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by Franklyn Cater
- September 7, 2010
First of two parts
While much of the U.S. real estate market has been floundering, one area has not seen a dip. Green building now accounts for nearly one-third of new construction in the U.S. That's up from 2 percent in 2005, according to McGraw-Hill Construction, which tracks the industry.
The numbers suggest a revolution is taking place within an industry that is historically slow to change. There are many factors -- and many players -- in this move toward green building.
But one company and its rating system have been undeniably influential in changing construction practice and policy around the country, despite some people's reservations about whether it's really helping the environment.
University Of Michigan Banks On LEED
The new Ross School of business building at the University of Michigan is full of environmentally friendly technology.
Andy Hoffman, a professor of sustainable enterprise, who teaches a course in green construction, and facilities manager John Bresette gave a tour of the facilities. Oddly enough, among the highlights is a men's room equipped with dual-flush toilets.
"One of the humorous things about studying this kind of topic is you can talk about dual-flush toilets and waterless urinals in polite company," Hoffman says.
Bresette says it saves a little water to pull the lever up -- it uses 0.8 gallons instead of 1.6 gallons if the lever is pressed down.
"It's pretty intuitive," he says. "I think ... the more culturally challenging issue for some people is a waterless urinal. People immediately think, 'Oh this is gonna stink.' But it doesn't smell. You can't smell it right now."
That's as long as the filters get changed regularly. In construction, as in other arenas, green manufacturers have sometimes had to contend with the perception that their products are inferior. Plumbers unions have opposed waterless urinals. Nonetheless, the sector for green building products -- paint, wallpaper, windows, flooring -- is burgeoning.
That sector was practically nonexistent in 1993, when the U.S. Green Building Council got its start. The USGBC created the Leadership in Energy and Environmental Design, or LEED, program. Hoffman gives the council a lot of credit for helping create demand.
"They created a cachet around the LEED certification," he says. "And they got people to want to do this as a marketing pitch -- and I think that was really a stroke of genius to get a rather inertial industry to start to shift."
Certified buildings get a plaque for prominent display. And if you already know all of this, it's a sign of the brand recognition LEED has developed. Hoffman says he thinks this is now key to attracting top students.
"College campuses are all starting to go this way," he says. "If you want to keep up with the Joneses, you kinda gotta do that."
The University of Michigan leadership agrees. This summer, it committed to seek LEED certification for every new construction project of at least $10 million. On the average $100 million project, the leadership figures it will add 2 percent to the cost. This is a big endorsement of LEED. The university has a $2 billion construction program.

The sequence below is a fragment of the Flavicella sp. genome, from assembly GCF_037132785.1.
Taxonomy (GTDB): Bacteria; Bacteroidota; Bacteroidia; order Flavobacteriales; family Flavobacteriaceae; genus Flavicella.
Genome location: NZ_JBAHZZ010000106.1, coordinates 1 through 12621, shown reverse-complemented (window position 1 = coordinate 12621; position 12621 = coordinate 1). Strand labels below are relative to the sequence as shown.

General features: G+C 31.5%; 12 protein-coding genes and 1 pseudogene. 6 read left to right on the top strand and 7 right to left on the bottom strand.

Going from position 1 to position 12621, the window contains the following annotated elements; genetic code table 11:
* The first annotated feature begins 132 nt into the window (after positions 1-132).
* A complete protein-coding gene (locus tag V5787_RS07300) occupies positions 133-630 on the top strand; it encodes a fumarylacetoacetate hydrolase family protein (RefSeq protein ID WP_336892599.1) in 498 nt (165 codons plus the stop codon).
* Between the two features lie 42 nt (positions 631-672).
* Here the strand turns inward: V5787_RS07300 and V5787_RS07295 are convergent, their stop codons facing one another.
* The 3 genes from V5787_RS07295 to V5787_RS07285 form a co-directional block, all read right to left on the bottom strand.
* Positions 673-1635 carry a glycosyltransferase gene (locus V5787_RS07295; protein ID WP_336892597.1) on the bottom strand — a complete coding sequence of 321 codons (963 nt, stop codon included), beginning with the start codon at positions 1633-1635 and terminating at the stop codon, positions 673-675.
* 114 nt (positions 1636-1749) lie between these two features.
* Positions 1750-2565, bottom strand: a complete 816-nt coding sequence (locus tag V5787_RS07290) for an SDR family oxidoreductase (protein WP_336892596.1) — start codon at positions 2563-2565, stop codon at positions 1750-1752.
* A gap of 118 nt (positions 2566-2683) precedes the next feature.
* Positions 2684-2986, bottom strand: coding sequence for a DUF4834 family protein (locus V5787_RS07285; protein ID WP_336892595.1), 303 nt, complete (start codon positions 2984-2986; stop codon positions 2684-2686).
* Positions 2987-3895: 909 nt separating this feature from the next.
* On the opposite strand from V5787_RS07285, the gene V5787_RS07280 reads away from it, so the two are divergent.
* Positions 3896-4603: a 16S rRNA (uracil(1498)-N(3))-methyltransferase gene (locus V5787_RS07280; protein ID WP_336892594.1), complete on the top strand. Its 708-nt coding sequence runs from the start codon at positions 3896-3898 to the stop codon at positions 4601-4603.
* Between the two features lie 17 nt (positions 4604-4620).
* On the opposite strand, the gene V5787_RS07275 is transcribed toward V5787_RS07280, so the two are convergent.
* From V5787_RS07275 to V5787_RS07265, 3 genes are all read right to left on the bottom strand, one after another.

How LEED Works
LEED is set up like an arbiter of a sort of building Olympics. Projects earn points for various features. Use renewable cork flooring, for instance, get a point in the materials and resources category. Use paint that doesn't give off toxic substances -- score a point for indoor environmental quality. There are categories for water efficiency and energy. Pay the fees, rack up enough points, and win a basic, silver, gold or platinum rating. The Ross building achieved silver.
The company dumped its bronze rating -- and renamed it simply "certified."
"They're one of the most savvy nonprofits when it comes to how do you reach out to the press, how to do marketing, and how to communicate their message," says Michele Russo, director of green research for McGraw-Hill Construction in Washington. "The word LEED meant nothing 10 odd years ago. And now that is literally like Kleenex is to tissues. I mean, you think of a LEED building and people think, 'Oh, it's a green building.' "
Russo says the USGBC has been smart to network with people in every sector. And there's a growing army of professionals who now have LEED credentials.
Around 155,000 designers, contractors, consultants and others have studied up online using courses, then passed the test to earn the designation LEED Accredited Professional -- or "green associate."
Employ a LEED AP on a project and you get a point for that. The human infrastructure around LEED far exceeds the number of actual projects. Since 2000, the USGBC says it has registered just a little under 55,000 commercial and residential projects and certified around 12,000. So why are so many people getting credentialed?
As an industry observer, Russo says the LEED AP gives her added credibility. "It is nice to have on the business card," she says.
So many people want the professional designation that it's a big source of revenue. The USGBC brought in about $107 million last year. Some $42 million of that was related to accreditation.
And here's another reason for professionals to get familiar with LEED: In more and more places, LEED is becoming law. Part 2 of this report will look at how many lawmakers buy the idea that encouraging or forcing developers to build green is not only good for the environment but is also good for economic development, and good for the health of workers who occupy those buildings. But there are those who say LEED doesn't deliver on all of those promises.
NPR's Franklyn Cater was a 2010 Knight Wallace Journalism Fellow at the University of Michigan, where he studied the intersection of the green economy and the built environment. [Copyright 2010 National Public Radio]
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